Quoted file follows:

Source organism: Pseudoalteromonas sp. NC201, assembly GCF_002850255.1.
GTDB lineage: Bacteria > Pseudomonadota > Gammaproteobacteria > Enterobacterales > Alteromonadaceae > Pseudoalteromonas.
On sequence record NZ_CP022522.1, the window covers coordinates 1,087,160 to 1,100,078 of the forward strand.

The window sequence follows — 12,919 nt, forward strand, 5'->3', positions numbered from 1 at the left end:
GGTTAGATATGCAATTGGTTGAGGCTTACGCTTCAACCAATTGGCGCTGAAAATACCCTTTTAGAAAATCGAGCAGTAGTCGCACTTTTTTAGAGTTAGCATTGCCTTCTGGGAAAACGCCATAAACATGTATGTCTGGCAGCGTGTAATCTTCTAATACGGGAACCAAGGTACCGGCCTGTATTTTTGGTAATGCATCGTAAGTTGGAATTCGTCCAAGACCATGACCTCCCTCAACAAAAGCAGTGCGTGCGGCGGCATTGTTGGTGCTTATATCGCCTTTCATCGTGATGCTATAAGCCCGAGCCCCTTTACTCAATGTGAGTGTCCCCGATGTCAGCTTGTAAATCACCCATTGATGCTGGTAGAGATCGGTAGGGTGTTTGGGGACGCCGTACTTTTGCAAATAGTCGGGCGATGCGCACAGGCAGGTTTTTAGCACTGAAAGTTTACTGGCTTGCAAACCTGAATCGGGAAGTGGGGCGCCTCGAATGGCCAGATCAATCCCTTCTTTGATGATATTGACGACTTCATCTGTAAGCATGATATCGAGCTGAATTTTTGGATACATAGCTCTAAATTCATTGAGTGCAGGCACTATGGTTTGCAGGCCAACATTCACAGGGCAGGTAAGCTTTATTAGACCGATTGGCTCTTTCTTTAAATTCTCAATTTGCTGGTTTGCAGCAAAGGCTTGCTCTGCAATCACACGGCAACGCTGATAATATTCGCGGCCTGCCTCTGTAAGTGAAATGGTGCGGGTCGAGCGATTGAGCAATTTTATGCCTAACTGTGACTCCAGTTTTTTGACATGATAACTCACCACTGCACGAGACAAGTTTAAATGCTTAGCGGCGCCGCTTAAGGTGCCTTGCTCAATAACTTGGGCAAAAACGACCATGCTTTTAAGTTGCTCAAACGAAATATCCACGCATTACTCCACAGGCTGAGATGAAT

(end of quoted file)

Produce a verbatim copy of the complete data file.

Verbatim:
Source organism: Pseudoalteromonas sp. NC201, assembly GCF_002850255.1.
GTDB lineage: Bacteria > Pseudomonadota > Gammaproteobacteria > Enterobacterales > Alteromonadaceae > Pseudoalteromonas.
On sequence record NZ_CP022522.1, the window covers coordinates 1,087,160 to 1,100,078 of the forward strand.

The window sequence follows — 12,919 nt, forward strand, 5'->3', positions numbered from 1 at the left end:
GGTTAGATATGCAATTGGTTGAGGCTTACGCTTCAACCAATTGGCGCTGAAAATACCCTTTTAGAAAATCGAGCAGTAGTCGCACTTTTTTAGAGTTAGCATTGCCTTCTGGGAAAACGCCATAAACATGTATGTCTGGCAGCGTGTAATCTTCTAATACGGGAACCAAGGTACCGGCCTGTATTTTTGGTAATGCATCGTAAGTTGGAATTCGTCCAAGACCATGACCTCCCTCAACAAAAGCAGTGCGTGCGGCGGCATTGTTGGTGCTTATATCGCCTTTCATCGTGATGCTATAAGCCCGAGCCCCTTTACTCAATGTGAGTGTCCCCGATGTCAGCTTGTAAATCACCCATTGATGCTGGTAGAGATCGGTAGGGTGTTTGGGGACGCCGTACTTTTGCAAATAGTCGGGCGATGCGCACAGGCAGGTTTTTAGCACTGAAAGTTTACTGGCTTGCAAACCTGAATCGGGAAGTGGGGCGCCTCGAATGGCCAGATCAATCCCTTCTTTGATGATATTGACGACTTCATCTGTAAGCATGATATCGAGCTGAATTTTTGGATACATAGCTCTAAATTCATTGAGTGCAGGCACTATGGTTTGCAGGCCAACATTCACAGGGCAGGTAAGCTTTATTAGACCGATTGGCTCTTTCTTTAAATTCTCAATTTGCTGGTTTGCAGCAAAGGCTTGCTCTGCAATCACACGGCAACGCTGATAATATTCGCGGCCTGCCTCTGTAAGTGAAATGGTGCGGGTCGAGCGATTGAGCAATTTTATGCCTAACTGTGACTCCAGTTTTTTGACATGATAACTCACCACTGCACGAGACAAGTTTAAATGCTTAGCGGCGCCGCTTAAGGTGCCTTGCTCAATAACTTGGGCAAAAACGACCATGCTTTTAAGTTGCTCAAACGAAATATCCACGCATTACTCCACAGGCTGAGATGAAT